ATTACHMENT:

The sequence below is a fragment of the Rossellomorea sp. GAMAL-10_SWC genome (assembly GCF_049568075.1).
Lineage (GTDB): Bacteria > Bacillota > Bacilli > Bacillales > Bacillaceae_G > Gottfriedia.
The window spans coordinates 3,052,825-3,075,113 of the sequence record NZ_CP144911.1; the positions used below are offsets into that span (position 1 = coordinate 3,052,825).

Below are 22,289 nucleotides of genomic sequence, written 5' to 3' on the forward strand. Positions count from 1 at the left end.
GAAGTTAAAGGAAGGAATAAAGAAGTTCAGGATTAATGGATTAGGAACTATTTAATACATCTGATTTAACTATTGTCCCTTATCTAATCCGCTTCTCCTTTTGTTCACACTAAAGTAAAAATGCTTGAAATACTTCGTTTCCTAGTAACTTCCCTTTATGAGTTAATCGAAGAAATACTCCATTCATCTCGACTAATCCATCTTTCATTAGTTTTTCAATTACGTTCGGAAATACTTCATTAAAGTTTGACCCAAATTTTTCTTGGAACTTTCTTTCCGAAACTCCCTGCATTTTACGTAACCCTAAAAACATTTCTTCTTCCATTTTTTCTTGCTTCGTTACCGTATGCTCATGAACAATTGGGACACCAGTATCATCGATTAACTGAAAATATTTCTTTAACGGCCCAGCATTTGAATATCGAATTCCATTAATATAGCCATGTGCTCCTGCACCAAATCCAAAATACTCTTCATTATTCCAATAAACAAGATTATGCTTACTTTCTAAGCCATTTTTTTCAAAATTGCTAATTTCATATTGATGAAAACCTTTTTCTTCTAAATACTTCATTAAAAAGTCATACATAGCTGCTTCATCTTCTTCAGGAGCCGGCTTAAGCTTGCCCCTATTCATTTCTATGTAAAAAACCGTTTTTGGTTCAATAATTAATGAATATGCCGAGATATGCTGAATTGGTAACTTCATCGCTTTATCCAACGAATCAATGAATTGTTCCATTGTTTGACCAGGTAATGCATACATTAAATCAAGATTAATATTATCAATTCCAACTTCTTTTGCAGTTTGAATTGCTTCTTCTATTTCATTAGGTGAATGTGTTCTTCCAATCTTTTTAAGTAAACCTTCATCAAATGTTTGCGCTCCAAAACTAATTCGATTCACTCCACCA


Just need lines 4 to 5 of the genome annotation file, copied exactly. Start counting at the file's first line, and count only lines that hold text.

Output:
Below are 22,289 nucleotides of genomic sequence, written 5' to 3' on the forward strand. Positions count from 1 at the left end.
GAAGTTAAAGGAAGGAATAAAGAAGTTCAGGATTAATGGATTAGGAACTATTTAATACATCTGATTTAACTATTGTCCCTTATCTAATCCGCTTCTCCTTTTGTTCACACTAAAGTAAAAATGCTTGAAATACTTCGTTTCCTAGTAACTTCCCTTTATGAGTTAATCGAAGAAATACTCCATTCATCTCGACTAATCCATCTTTCATTAGTTTTTCAATTACGTTCGGAAATACTTCATTAAAGTTTGACCCAAATTTTTCTTGGAACTTTCTTTCCGAAACTCCCTGCATTTTACGTAACCCTAAAAACATTTCTTCTTCCATTTTTTCTTGCTTCGTTACCGTATGCTCATGAACAATTGGGACACCAGTATCATCGATTAACTGAAAATATTTCTTTAACGGCCCAGCATTTGAATATCGAATTCCATTAATATAGCCATGTGCTCCTGCACCAAATCCAAAATACTCTTCATTATTCCAATAAACAAGATTATGCTTACTTTCTAAGCCATTTTTTTCAAAATTGCTAATTTCATATTGATGAAAACCTTTTTCTTCTAAATACTTCATTAAAAAGTCATACATAGCTGCTTCATCTTCTTCAGGAGCCGGCTTAAGCTTGCCCCTATTCATTTCTATGTAAAAAACCGTTTTTGGTTCAATAATTAATGAATATGCCGAGATATGCTGAATTGGTAACTTCATCGCTTTATCCAACGAATCAATGAATTGTTCCATTGTTTGACCAGGTAATGCATACATTAAATCAAGATTAATATTATCAATTCCAACTTCTTTTGCAGTTTGAATTGCTTCTTCTATTTCATTAGGTGAATGTGTTCTTCCAATCTTTTTAAGTAAACCTTCATCAAATGTTTGCGCTCCAAAACTAATTCGATTCACTCCACCA